Tragedy of rugby coach

Former Leigh Academy coach Lloyd Pugsley

Former Leigh Academy coach Lloyd Pugsley

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A RUGBY coach’s widow has told how wedding joy turned to tragedy within weeks.

At the inquest into her husband Lloyd’s death, Paula Pugsley said that only a month after they returned from a Vegas honeymoon her new husband’s behaviour changed dramatically.

The 49-year-old from Sandy Lane, Lowton, was concerned about a possible reoccurrence of the bowel cancer he had battled several years before and he had financial concerns relating to the sale of the house he shared with his ex-wife.

The Bolton inquest was also told he had misgivings about his wife going on an overnight stay with work colleagues in York on the night of November 29 last year, the day before he died. Mrs Pugsley, a housing manager, said: “He said he felt like he was losing his family and losing me.”

On the day leading up to his death, Mr Pugsley swapped his diesel Ford Focus for a petrol engine Renault Clio with friend and work colleague Josh Bridge.

Mr Bridge told the court Mr Pugsley had initiated the exchange explaining that one of his construction sites had been broken into and he wanted a car that was not his own so that he could sit and wait for the offenders.

Shortly after 9pm, Mr Pugsley called brother-in-law Peter O’Toole asking for help starting the car as he had not been able to start it after picking up a gazebo that had been left at Lowton Sailing Club from his wedding reception.

Mr O’Toole, who went to the Sailing Club, on Green Lane, with jump leads, said: “He was his normal self.”

Later in the night, Mr Bridge received text messages from Mr Pugsley asking how to open the car bonnet and how to switch off the automatic headlights while the vehicle’s engine was running.

The next morning, Mrs Pugsley called the police and returned from York having read a text message from her husband that had been sent around midnight suggesting that he intended to take his own life.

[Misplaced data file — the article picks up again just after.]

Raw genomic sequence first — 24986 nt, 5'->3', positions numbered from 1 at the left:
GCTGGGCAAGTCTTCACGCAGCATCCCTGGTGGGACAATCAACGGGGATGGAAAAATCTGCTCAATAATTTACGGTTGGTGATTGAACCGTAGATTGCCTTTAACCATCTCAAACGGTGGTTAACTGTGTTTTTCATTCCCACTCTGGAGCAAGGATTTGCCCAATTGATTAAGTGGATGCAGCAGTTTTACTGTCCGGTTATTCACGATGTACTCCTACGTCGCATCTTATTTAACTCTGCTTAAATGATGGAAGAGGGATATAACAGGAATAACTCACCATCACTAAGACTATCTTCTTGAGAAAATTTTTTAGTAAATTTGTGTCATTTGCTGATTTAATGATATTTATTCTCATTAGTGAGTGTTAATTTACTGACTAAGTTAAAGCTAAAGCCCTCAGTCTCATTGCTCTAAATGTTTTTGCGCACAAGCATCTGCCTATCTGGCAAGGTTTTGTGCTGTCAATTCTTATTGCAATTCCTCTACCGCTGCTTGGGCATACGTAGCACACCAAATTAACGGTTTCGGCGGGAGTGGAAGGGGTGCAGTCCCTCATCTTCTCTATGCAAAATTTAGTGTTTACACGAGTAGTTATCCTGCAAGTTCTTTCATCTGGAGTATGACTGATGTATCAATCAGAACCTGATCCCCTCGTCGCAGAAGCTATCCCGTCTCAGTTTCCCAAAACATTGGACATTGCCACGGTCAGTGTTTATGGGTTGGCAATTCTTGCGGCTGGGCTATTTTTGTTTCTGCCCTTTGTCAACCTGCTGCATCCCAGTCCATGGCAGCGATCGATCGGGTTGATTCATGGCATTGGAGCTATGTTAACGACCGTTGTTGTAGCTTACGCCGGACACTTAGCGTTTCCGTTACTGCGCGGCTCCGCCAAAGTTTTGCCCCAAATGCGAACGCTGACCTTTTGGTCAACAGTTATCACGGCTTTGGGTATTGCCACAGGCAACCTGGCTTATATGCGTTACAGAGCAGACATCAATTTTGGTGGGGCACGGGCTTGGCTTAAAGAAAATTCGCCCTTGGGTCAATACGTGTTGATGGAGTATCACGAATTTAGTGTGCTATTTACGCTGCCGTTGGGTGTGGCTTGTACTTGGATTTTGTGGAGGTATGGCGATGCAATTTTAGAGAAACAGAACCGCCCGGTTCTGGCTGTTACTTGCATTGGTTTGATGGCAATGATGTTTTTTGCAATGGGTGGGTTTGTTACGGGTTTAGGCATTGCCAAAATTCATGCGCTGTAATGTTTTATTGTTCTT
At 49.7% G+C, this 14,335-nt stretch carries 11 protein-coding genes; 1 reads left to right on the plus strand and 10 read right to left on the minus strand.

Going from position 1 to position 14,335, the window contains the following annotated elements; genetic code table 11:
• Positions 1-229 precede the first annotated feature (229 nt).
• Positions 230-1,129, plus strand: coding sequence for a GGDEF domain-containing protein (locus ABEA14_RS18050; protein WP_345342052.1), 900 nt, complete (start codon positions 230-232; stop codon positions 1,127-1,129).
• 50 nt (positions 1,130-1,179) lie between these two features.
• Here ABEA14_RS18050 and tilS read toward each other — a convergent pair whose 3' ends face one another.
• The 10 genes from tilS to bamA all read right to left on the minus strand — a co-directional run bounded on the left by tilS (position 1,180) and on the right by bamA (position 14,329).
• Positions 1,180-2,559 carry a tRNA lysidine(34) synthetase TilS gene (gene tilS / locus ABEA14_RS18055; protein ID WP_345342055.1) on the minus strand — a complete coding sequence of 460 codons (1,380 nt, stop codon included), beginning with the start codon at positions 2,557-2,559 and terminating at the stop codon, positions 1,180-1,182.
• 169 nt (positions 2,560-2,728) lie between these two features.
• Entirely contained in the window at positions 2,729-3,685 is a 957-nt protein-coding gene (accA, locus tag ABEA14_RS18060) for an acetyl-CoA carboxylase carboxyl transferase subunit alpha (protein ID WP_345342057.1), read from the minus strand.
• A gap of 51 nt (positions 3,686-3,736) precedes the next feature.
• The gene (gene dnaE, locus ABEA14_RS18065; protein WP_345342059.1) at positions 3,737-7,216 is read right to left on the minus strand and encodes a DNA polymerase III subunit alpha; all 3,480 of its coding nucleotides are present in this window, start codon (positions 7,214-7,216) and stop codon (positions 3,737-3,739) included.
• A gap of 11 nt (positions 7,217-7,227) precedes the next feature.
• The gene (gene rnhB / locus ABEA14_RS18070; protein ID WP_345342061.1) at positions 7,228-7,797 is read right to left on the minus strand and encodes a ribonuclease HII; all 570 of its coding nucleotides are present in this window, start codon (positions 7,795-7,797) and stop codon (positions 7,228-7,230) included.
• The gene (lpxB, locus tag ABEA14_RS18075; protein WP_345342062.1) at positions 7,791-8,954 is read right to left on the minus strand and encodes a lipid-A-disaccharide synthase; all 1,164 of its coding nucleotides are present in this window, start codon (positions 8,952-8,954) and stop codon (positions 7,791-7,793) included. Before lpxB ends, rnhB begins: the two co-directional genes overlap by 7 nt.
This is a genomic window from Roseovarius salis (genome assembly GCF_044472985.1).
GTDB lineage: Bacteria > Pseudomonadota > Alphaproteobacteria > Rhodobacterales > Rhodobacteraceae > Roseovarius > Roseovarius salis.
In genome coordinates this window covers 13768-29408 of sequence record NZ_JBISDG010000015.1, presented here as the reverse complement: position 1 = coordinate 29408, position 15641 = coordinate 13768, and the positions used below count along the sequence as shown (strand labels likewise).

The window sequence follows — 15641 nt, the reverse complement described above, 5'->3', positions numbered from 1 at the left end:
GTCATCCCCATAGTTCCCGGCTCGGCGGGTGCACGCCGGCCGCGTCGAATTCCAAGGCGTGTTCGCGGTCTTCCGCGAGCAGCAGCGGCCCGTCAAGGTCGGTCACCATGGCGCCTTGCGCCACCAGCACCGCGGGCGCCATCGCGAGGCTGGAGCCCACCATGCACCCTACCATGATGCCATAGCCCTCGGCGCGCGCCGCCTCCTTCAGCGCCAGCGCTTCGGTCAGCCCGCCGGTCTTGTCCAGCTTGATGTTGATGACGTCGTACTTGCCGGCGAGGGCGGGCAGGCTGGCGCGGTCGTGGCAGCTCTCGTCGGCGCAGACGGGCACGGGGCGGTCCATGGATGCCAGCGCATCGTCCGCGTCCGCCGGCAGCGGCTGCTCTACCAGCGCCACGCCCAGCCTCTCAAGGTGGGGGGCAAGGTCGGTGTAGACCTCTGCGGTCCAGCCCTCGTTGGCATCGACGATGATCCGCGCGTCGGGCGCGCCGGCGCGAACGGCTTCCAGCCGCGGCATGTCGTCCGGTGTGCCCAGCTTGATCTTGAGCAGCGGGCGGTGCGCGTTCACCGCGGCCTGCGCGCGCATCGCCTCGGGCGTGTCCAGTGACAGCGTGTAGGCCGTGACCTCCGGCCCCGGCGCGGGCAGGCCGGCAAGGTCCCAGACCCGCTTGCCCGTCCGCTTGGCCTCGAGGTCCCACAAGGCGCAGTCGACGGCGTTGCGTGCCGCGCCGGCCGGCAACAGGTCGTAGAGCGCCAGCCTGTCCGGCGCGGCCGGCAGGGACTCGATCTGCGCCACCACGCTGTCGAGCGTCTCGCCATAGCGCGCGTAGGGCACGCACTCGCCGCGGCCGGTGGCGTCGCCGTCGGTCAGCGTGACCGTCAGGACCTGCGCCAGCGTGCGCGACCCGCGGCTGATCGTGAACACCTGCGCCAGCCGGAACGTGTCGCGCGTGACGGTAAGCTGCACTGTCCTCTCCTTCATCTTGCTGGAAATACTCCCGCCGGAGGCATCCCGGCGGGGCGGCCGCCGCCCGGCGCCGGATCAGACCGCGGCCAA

Mr Pugsley was found in the afternoon by Sailing Club member Bryn Griffiths who noticed the vehicle, which was obscured from view by a boat, had its engine running.

There was a sheet over the front window and the headlights were covered in duct tape.

Police officers found a picture of Mr and Mrs Pugsley attached to the dashboard.

A post-mortem examination found that no alcohol, drugs or any substance that could have affected his judgement was in Mr Pugsley’s system at the time of his death.

The court also heard that he had been given the all clear about a reoccurrence of his bowel condition days before.

The level of carboxyhemoglobin in his blood was more than 60 per cent, with the court being told that levels of 50 per cent can lead to fatality.

Recording a verdict of suicide, Mr Walsh acknowledged that Mr Pugsley had changed his behaviour in the week leading to his death which may have been attributed to worries about his health, his financial situation and unfounded misgivings about his wife’s trip away.

He said: “I find it very, very sad that a man this age felt moved to take his own life for reasons that appear to have been in his mind.”